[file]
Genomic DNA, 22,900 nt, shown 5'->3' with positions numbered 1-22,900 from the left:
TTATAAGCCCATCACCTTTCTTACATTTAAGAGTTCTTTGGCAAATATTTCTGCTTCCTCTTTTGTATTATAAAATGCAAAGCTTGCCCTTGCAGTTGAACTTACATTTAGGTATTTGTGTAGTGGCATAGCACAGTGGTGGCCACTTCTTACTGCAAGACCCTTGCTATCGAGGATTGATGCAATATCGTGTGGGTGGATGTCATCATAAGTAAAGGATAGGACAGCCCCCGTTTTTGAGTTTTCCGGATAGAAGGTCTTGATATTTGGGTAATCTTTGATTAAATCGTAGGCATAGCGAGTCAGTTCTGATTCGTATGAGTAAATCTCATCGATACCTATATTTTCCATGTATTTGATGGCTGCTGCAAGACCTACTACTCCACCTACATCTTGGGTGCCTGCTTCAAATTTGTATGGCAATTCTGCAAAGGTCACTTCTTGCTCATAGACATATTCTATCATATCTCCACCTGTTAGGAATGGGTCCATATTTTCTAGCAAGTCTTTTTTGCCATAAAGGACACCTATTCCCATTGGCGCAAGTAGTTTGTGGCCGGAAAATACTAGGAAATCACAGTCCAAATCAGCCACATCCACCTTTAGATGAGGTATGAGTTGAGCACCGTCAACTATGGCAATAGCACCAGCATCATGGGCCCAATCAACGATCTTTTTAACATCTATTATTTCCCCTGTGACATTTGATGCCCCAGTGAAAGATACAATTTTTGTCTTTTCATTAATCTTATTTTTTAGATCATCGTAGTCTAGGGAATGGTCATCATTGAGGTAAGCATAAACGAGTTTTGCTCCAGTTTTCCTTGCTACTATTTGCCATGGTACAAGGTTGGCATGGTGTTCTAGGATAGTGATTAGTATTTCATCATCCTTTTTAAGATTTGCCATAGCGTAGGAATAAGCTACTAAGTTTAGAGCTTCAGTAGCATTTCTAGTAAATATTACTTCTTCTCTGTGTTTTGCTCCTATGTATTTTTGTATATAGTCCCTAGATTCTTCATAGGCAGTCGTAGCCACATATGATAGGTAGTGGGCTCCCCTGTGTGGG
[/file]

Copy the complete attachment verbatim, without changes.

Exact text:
Genomic DNA, 22,900 nt, shown 5'->3' with positions numbered 1-22,900 from the left:
TTATAAGCCCATCACCTTTCTTACATTTAAGAGTTCTTTGGCAAATATTTCTGCTTCCTCTTTTGTATTATAAAATGCAAAGCTTGCCCTTGCAGTTGAACTTACATTTAGGTATTTGTGTAGTGGCATAGCACAGTGGTGGCCACTTCTTACTGCAAGACCCTTGCTATCGAGGATTGATGCAATATCGTGTGGGTGGATGTCATCATAAGTAAAGGATAGGACAGCCCCCGTTTTTGAGTTTTCCGGATAGAAGGTCTTGATATTTGGGTAATCTTTGATTAAATCGTAGGCATAGCGAGTCAGTTCTGATTCGTATGAGTAAATCTCATCGATACCTATATTTTCCATGTATTTGATGGCTGCTGCAAGACCTACTACTCCACCTACATCTTGGGTGCCTGCTTCAAATTTGTATGGCAATTCTGCAAAGGTCACTTCTTGCTCATAGACATATTCTATCATATCTCCACCTGTTAGGAATGGGTCCATATTTTCTAGCAAGTCTTTTTTGCCATAAAGGACACCTATTCCCATTGGCGCAAGTAGTTTGTGGCCGGAAAATACTAGGAAATCACAGTCCAAATCAGCCACATCCACCTTTAGATGAGGTATGAGTTGAGCACCGTCAACTATGGCAATAGCACCAGCATCATGGGCCCAATCAACGATCTTTTTAACATCTATTATTTCCCCTGTGACATTTGATGCCCCAGTGAAAGATACAATTTTTGTCTTTTCATTAATCTTATTTTTTAGATCATCGTAGTCTAGGGAATGGTCATCATTGAGGTAAGCATAAACGAGTTTTGCTCCAGTTTTCCTTGCTACTATTTGCCATGGTACAAGGTTGGCATGGTGTTCTAGGATAGTGATTAGTATTTCATCATCCTTTTTAAGATTTGCCATAGCGTAGGAATAAGCTACTAAGTTTAGAGCTTCAGTAGCATTTCTAGTAAATATTACTTCTTCTCTGTGTTTTGCTCCTATGTATTTTTGTATATAGTCCCTAGATTCTTCATAGGCAGTCGTAGCCACATATGATAGGTAGTGGGCTCCCCTGTGTGGG